What the Province has done

And who pays the price?

By Carolyn Mackenzie

Premier Ford appears hell-bent on doing whatever it takes to increase the housing supply. But at what cost? And will it address the housing crisis in Ottawa? Let’s try to unpack what these provincial moves are and why they matter.

First, there is Bill 23, “More Homes, Built Faster,” combined with some significant changes to Ottawa’s Official Plan – the province sent the changes the day after the municipal election. Together, they will impact virtually every aspect of our city planning.

There are also Bill 3, “Strong Mayors,” and Bill 39, “Better Municipal Governance.” Arguably, they have the potential to gut democratic representation by elected councillors in favour of giving power to the mayor to make decisions without majority support on council, all in the name of greater “efficiency” to support provincial housing priorities. To his credit, the new mayor, Mark Sutcliffe, has clearly stated he will not use these new powers.

Bill 3 is a done deal. Changes to the Official Plan were immediate. As of this writing, Bills 23 and 39 are quickly being pushed through the legislative process with no sign the Ford government is interested in consultation, particularly with Ottawa.

Now for some of the key details.

Bill 23 – More Homes Built Faster

The City’s ability to collect development charges, parkland charges and community benefits charges is being reduced. This will either download significant costs onto Ottawa taxpayers or result in reduced services.

The City will be required to spend the majority of funds currently collected for parks and greenspace each year rather than being able to accumulate them in a fund for future use. Given the increase in land prices, saving enough to acquire park space is already challenging, but it will become virtually impossible.

The City will no longer have the ability to enact bylaws to protect existing rental stock and renters.

The City will now only be able to mandate a maximum of five per cent of units built around transit for affordable housing, down from 10 per cent.

Ottawa’s ability to enforce its newly developed High-Performance Development Standards – Ottawa’s version of a green building code aimed at better and sustainable design – has been watered down.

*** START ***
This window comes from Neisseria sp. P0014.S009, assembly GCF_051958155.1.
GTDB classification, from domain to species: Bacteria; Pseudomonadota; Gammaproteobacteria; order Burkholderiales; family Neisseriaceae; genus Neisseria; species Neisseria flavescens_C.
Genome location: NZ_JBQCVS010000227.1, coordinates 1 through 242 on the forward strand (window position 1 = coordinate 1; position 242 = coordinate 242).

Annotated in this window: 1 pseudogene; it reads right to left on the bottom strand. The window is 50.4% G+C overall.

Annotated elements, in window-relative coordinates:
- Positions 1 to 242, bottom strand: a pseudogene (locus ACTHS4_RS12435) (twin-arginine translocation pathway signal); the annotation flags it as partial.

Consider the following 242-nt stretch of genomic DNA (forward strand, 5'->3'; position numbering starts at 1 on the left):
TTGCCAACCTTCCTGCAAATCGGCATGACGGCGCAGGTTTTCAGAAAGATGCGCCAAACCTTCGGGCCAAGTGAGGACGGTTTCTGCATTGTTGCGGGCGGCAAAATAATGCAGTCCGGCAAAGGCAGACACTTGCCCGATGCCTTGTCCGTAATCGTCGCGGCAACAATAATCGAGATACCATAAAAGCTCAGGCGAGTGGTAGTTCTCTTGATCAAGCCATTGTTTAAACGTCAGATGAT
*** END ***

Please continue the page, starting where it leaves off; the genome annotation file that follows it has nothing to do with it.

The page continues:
From a practical standpoint, the City’s Heritage Registry will be gutted. With roughly 4,000 properties currently listed, there is no practical means to assess them for potential designation within the timelines outlined by the province. As a result, they will simply be removed.

Wetland conservation is being gutted. Development applications are currently reviewed within the context of the larger ecosystem. Not anymore. Fewer protected wetlands will mean more flooding and loss of biodiversity. Further, municipalities will lose the ability to ask conservation authority experts for input on development proposals.

Arguably, eliminating the City’s ability to allow only a single home on a lot (R1 zone) is a positive move. This is being pursued in many jurisdictions with growing momentum to allow for more housing close to transit and in walkable neighbourhoods. You can still build a single home on a lot, but you won’t be prohibited from building multi-dwelling units either. In the Glebe, R1 zoning currently applies to properties on Clemow, Linden Terrace and Monkland and on Second, Third and Fourth avenues between Lyon and Bronson, as well as on Dow’s Lake. Ottawa’s comprehensive update of zoning rules across the city will be even more critical to address proper building setbacks, room for trees and tree preservation, soft landscaping and stormwater management associated with this change so that new development fits well and helps meet livability goals.

Changes to Ottawa’s Official Plan

The height limit on “minor corridors” has been increased from four storeys to six. While the Glebe does not have any minor corridors, our neighbours in Old Ottawa South may see six-storey buildings on Sunnyside between Bank and Bronson.

The province has added hundreds of acres of land to the urban boundary for new subdivisions. Adding housing units through urban sprawl costs every taxpayer hundreds of dollars more every year, to pay for new roads, sewers and other infrastructure, not to mention the environmental cost of more driving and greenhouse gases as suburban residents go about their business. Increasing density in existing communities, where infrastructure and services are already in place, is much more cost effective.

Bill 3 – Strong Mayor Act and Bill 39 – Better Municipal Governance Act

With Bill 3, Ford is giving mayors the ability to single-handedly write the budget, reorganize the structure of the city, directly hire key general managers, choose all committee and board chairs – and veto bylaws.

He is also giving mayors the ability to push new bylaws through with support from only a third of councillors. Huh? This is fundamentally undemocratic and lacks important checks and balances. Enough said.

What’s next?

Ford seems determined to do whatever it takes to increase the housing supply, even if it means sacrificing environmental protection and community input, while largely ignoring the real crisis in truly affordable housing. Not to mention the real hit to democracy at the municipal level, which will only result in more cynicism, less engagement and poorer outcomes.

If any of this concerns you,  add your voice to those of the Glebe Community Association, the People’s Official Plan or any of the other organizations advocating for ways to build more housing, including more affordable housing, without sacrificing our communities, the environment and our local democracy.

Carolyn Mackenzie is chair of the Planning Committee of the Glebe Community Association.

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